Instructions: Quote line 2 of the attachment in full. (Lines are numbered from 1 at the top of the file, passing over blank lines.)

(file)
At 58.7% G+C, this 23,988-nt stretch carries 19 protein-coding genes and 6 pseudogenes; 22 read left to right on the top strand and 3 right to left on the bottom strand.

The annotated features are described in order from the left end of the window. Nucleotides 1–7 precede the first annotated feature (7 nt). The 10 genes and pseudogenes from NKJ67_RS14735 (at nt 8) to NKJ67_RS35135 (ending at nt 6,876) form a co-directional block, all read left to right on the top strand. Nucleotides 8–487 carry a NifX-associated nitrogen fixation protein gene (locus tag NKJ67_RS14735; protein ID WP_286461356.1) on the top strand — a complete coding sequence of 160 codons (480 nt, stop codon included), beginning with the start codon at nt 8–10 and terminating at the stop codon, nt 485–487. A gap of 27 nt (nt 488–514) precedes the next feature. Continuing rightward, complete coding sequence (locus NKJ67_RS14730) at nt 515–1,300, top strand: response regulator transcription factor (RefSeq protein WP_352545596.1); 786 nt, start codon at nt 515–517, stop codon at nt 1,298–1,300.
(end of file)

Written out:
The annotated features are described in order from the left end of the window. Nucleotides 1–7 precede the first annotated feature (7 nt). The 10 genes and pseudogenes from NKJ67_RS14735 (at nt 8) to NKJ67_RS35135 (ending at nt 6,876) form a co-directional block, all read left to right on the top strand. Nucleotides 8–487 carry a NifX-associated nitrogen fixation protein gene (locus tag NKJ67_RS14735; protein ID WP_286461356.1) on the top strand — a complete coding sequence of 160 codons (480 nt, stop codon included), beginning with the start codon at nt 8–10 and terminating at the stop codon, nt 485–487. A gap of 27 nt (nt 488–514) precedes the next feature. Continuing rightward, complete coding sequence (locus NKJ67_RS14730) at nt 515–1,300, top strand: response regulator transcription factor (RefSeq protein WP_352545596.1); 786 nt, start codon at nt 515–517, stop codon at nt 1,298–1,300.